01 May 2017 | Last updated 11:58 PM


 
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Parrikar’s role in Goa unenviable
CAMIL PARKHE | Sunday, 19 March 2017 AT 02:23 PM IST
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Finally, the BJP has formed a coalition government in Goa, albeit with reduced seats as compared to the previous house. This indicates that Manohar Parrikar, who has been sworn in as chief minister for the fourth term, will have a daunting task in retaining power for the full fiver-year term in the tiny state.

The fractured mandate in Goa has created problems for the two main political parties in the state, the BJP and the Congress. The defeat of Chief Minister Laxmikant Parsekar and seven members of his Cabinet has served a big jolt for the BJP, which had been on a climbing graph in the state for over one-and-half decades. The BJP's strength in the House has been reduced from 21 to 13. The opposition Congress had won 17 seats, almost double of its tally in the previous House, and four seats more than the BJP.

The verdict has been shocking in many ways. Firstly, the mandate has thrown up many individual and group players, making it a challenge for the main parties to manage and keep together these smaller entities. The reduction in its numbers has forced BJP to reach out to the very persons and parties like the Maharashtratwadi Gomantak Party and the Goa Forward Party which it had bitterly fought against.

The new government faced the ire of people on the very day of the swearing-in when some people protested against the BJP for forming the government despite facing a poll debacle. The protesters were of the view that all those parties and independents who had joined the BJP in forming the government had been elected due to their anti-BJP plank, defeating BJP contestants. The complete U-turn by these parties had annoyed the protesters.

The Congress leadership too needs to take the blame for its lethargic approach in electing its legislature leader and taking the lead in staking claim for forming the government. This helped the BJP to outsmart the Congress.

Another shocking poll outcome has been the humiliating debacle of the Aam Aadmi Party (AAP). The AAP was hoping to eat into the Catholic votes of both the BJP and the Congress, especially in south Goa, and win a sizable number of seats there. This party, which has managed to stand second in Punjab polls, has miserably failed to even open its account in Goa.
The Rashtriya Swayamsevak Sangh breakaway group Goa Surakhsha Manch led by Subhash Velingkar has also drawn a blank. It had contested six seats. Velingkar had returned to the RSS fold just a few days before the poll results. Notably, Christians outnumber Hindus in ruling BJP.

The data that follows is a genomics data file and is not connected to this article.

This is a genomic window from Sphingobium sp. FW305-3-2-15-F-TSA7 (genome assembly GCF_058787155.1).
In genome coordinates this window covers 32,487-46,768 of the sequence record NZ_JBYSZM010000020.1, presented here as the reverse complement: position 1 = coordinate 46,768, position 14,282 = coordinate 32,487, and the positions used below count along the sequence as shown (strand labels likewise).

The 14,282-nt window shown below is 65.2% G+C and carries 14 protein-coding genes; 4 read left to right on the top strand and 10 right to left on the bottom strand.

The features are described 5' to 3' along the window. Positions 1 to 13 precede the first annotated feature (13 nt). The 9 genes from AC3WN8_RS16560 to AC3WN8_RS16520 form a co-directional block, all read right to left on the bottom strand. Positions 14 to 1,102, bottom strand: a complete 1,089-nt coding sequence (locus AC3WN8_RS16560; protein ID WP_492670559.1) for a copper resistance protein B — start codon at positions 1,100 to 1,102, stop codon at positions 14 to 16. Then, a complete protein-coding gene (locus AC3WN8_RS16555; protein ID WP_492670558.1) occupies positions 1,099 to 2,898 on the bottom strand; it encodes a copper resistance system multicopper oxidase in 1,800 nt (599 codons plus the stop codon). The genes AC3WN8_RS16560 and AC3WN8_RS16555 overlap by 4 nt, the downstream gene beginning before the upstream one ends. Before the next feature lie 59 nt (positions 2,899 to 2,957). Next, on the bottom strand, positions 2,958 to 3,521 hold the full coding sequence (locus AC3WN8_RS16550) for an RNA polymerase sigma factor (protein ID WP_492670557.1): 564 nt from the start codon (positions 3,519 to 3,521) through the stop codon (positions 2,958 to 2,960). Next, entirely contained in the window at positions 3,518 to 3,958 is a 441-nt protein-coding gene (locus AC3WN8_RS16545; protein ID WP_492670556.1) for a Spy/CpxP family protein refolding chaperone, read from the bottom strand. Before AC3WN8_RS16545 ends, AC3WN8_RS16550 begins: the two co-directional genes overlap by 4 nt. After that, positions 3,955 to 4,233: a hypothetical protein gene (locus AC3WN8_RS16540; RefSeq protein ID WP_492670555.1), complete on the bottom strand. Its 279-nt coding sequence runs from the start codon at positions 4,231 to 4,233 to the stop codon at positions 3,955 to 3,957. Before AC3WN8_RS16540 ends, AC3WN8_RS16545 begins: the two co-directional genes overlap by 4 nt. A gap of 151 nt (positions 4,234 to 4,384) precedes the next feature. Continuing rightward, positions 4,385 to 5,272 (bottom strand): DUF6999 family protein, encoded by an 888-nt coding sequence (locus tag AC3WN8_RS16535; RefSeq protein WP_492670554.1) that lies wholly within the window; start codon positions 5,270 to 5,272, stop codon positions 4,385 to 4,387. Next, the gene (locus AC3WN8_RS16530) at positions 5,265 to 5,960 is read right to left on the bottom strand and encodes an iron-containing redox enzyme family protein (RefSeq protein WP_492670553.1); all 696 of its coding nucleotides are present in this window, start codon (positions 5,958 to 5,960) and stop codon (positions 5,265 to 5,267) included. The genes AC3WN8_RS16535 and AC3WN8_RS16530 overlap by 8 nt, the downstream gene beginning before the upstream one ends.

In 2012 election, Parrikar had succeeded in social engineering, winning the faith of the Christian community in the state. Nearly all the Christians in Goa are Roman Catholics. The BJP had then won 21 seats and eight of these MLAs were Catholics. He had then appointed one of them, Francis D'Souza, as deputy chief minister. However, when Parrikar left the chief minister's post to take the defence minister's post in New Delhi, he preferred Laxmikant Parsekar as his successor. D'Souza had then publicly expressed disappointment.

Post 2017 polls, BJP's Catholic MLAs have outnumbered the Hindu MLAs; the party has seven Catholic MLAs and six Hindu MLAs. Eight Catholics had contested as BJP nominees and seven of them have won. All over the country, BJP has been referred to as a Hindu right wing political party but the party can take solace that this tag is not applicable at least in this state.
Significantly, in 2017, altogether 17 Catholics have been elected in the 40-member Goa Assembly. This is the record number of Catholic members elected to the House since the first assembly elections in Goa in 1963, held two years after the territory's liberation from Portugal. Before the assembly polls, deputy chief minister D'Souza had spoken of the possibility of a Catholic belonging to any political party becoming the chief minister. Goa has not seen a Catholic chief minister for the past 18 years although the Catholic population in this state is over 26 per cent.
 
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Comments
Robert - Monday, 20 March 2017 AT 11:08 PM IST
CM Parrikar has returned to Goa, is a telling blow to the leadership crisis, to say the least. An efficient Home Minister sacrificed from Delhi for Goa CM, is mysterious. Congress can take heart, 17 seats is a good number. 2019 argues well for them. Catholic leaders actively participating is a welcome step. The Church and the Christian values of the gospel must percolate in Indian politics, which is full of corruption and nepotism.
 
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James Mathew - Monday, 20 March 2017 AT 01:51 PM IST
Even as the Modi wave across the country has left other political parties to think and act fast, the sort of ‘demotion’ of Parrikar from Union to State shows BJP’s effort to leave no stone unturned to remain in power. The lethargy shown by the Congress to claim the government only shows a weak leadership and lack of foresight. If a one-man party of BJP can win states like UP, it is time for other parties to rethink their political strategies before they end up on paper.
 
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